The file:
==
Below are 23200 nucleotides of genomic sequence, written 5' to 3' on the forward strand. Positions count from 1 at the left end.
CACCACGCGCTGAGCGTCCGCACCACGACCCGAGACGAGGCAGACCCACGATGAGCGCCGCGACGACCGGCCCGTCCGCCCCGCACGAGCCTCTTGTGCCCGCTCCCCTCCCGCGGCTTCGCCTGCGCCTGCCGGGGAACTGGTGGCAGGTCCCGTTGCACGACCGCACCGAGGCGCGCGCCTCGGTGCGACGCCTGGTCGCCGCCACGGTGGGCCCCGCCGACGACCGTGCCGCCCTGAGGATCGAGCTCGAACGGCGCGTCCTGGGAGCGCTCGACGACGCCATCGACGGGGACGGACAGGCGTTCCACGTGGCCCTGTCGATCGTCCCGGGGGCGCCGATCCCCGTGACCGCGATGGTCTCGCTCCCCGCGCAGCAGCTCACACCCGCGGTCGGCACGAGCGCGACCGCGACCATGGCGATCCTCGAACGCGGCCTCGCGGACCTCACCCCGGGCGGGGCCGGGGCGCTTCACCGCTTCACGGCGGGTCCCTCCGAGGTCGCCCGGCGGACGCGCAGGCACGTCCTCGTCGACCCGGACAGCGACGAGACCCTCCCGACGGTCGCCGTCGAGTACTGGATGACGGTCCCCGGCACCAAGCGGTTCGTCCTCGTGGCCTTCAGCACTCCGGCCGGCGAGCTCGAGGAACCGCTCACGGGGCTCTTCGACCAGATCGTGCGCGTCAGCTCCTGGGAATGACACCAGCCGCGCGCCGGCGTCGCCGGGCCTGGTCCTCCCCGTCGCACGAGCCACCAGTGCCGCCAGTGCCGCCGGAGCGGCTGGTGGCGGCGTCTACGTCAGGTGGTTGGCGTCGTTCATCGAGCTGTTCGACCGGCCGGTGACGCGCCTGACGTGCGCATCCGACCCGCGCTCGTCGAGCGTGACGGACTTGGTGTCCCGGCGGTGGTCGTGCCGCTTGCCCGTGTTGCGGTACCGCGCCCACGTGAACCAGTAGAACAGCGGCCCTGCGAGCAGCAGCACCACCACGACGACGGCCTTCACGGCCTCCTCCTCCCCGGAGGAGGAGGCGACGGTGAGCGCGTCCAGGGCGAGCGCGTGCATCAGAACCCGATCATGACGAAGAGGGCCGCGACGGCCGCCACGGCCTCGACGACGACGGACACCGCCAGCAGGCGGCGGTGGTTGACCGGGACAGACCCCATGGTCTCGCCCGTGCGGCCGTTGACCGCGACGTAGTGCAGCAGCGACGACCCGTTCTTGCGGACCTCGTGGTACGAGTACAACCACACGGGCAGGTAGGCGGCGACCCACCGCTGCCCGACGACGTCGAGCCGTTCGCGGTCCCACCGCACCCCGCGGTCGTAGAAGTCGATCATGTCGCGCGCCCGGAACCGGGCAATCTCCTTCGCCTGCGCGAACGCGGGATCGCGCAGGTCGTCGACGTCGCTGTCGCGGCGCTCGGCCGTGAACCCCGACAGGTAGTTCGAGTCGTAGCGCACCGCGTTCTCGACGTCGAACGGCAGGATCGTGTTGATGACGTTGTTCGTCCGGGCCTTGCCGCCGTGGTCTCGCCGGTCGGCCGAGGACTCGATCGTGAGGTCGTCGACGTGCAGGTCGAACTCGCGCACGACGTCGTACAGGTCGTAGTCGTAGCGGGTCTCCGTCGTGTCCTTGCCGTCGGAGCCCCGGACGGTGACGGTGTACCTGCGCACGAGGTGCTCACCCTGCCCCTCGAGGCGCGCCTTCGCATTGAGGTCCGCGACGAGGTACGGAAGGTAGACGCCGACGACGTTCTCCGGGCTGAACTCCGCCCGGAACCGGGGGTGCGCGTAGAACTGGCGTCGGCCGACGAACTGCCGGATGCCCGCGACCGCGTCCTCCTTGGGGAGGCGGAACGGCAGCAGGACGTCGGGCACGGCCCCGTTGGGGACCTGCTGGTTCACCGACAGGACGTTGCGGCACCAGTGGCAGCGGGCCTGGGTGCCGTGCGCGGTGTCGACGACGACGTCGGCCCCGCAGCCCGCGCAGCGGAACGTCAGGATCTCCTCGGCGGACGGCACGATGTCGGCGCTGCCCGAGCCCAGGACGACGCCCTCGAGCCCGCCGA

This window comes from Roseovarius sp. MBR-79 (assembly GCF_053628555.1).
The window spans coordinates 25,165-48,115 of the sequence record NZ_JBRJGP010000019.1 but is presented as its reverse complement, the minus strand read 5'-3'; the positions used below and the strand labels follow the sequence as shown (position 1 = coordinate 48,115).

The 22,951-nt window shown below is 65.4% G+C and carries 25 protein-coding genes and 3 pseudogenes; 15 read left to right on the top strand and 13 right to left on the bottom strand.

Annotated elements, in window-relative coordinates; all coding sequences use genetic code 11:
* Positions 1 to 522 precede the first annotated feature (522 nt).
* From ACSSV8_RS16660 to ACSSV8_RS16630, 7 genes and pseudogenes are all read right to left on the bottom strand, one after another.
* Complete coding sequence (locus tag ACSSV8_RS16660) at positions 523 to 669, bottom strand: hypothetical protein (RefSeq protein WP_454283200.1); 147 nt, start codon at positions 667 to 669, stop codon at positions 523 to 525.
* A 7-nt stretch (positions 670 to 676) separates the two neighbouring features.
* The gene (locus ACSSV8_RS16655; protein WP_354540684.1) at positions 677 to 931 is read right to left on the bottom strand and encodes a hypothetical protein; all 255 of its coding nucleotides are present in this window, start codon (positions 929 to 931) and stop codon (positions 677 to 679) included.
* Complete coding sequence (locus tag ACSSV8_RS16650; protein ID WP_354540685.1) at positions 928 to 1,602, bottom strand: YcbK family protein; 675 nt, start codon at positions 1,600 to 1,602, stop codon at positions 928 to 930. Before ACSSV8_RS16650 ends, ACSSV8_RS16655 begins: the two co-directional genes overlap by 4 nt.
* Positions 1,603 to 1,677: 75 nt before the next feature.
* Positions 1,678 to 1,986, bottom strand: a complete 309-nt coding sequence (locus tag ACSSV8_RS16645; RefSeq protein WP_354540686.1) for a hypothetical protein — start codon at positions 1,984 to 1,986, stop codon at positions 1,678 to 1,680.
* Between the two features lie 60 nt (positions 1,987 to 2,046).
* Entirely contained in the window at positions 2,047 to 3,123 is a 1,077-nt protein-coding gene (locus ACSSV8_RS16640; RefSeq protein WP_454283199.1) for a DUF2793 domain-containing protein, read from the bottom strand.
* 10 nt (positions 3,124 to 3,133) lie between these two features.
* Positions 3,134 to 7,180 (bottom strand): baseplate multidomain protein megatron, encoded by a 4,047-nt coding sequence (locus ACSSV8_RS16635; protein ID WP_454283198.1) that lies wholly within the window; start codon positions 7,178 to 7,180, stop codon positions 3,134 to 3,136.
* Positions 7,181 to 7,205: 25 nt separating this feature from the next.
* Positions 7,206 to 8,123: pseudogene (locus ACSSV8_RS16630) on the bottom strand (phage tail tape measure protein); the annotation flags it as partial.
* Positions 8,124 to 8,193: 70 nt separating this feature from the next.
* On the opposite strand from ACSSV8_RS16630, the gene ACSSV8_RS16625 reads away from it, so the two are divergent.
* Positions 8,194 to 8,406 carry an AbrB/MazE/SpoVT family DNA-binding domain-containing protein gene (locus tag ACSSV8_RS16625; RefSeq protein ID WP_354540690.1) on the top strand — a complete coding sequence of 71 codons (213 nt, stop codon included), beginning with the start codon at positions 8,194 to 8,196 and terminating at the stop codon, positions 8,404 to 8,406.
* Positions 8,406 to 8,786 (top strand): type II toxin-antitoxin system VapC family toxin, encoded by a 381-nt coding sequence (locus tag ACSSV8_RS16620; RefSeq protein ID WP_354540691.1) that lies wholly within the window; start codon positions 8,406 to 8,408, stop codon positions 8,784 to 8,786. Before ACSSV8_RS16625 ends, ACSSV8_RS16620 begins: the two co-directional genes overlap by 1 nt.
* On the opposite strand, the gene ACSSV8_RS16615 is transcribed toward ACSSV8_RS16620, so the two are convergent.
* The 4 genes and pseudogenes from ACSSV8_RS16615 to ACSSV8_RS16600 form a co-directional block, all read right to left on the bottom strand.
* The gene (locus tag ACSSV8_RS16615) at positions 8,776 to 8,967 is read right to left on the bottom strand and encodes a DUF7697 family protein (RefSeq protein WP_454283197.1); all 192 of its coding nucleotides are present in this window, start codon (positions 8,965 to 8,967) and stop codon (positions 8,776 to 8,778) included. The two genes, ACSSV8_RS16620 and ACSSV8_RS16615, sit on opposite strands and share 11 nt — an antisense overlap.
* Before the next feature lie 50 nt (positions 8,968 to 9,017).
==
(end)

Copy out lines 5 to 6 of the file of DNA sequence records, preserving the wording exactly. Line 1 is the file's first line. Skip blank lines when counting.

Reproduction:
The 22,951-nt window shown below is 65.4% G+C and carries 25 protein-coding genes and 3 pseudogenes; 15 read left to right on the top strand and 13 right to left on the bottom strand.

Annotated elements, in window-relative coordinates; all coding sequences use genetic code 11: